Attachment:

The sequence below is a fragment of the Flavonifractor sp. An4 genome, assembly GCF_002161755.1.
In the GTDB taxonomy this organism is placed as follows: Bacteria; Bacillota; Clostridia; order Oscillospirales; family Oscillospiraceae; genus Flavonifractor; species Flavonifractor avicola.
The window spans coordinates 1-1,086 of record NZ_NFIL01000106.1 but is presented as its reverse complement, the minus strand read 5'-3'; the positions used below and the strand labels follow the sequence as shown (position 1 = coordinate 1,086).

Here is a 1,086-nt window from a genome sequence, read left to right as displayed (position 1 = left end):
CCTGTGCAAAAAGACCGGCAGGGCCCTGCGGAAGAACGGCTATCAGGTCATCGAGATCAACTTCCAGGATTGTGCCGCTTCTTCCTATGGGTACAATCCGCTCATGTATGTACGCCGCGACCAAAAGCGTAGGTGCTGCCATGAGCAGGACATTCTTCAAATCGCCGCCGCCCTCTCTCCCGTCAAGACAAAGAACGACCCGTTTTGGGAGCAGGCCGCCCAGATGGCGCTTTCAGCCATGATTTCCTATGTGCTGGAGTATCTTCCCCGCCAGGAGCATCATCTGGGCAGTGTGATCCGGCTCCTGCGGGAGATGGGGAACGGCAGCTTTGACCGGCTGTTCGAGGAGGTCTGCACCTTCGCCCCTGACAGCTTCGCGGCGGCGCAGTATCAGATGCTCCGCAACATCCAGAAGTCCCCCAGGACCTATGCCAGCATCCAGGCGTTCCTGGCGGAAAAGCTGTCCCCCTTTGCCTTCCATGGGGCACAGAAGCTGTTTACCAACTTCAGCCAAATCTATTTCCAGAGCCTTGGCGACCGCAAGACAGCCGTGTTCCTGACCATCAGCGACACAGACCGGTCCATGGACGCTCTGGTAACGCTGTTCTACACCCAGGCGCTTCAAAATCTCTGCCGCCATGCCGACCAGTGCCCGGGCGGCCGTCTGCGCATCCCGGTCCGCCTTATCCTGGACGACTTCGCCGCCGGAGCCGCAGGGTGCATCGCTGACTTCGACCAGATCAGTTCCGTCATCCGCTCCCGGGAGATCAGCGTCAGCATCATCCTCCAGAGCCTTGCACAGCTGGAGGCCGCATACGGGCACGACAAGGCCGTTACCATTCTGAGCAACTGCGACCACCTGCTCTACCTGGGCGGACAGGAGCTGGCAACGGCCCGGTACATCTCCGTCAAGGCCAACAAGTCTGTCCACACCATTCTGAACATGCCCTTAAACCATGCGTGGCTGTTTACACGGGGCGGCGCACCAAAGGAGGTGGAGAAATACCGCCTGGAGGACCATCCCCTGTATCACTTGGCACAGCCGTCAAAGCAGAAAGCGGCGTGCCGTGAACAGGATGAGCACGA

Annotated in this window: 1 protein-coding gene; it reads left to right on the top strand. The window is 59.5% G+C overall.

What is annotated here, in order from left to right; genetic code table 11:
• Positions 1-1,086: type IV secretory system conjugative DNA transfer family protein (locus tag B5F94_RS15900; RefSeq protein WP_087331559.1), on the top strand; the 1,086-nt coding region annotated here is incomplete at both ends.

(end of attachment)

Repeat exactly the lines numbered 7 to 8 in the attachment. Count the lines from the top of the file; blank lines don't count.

What is annotated here, in order from left to right; genetic code table 11:
• Positions 1-1,086: type IV secretory system conjugative DNA transfer family protein (locus tag B5F94_RS15900; RefSeq protein WP_087331559.1), on the top strand; the 1,086-nt coding region annotated here is incomplete at both ends.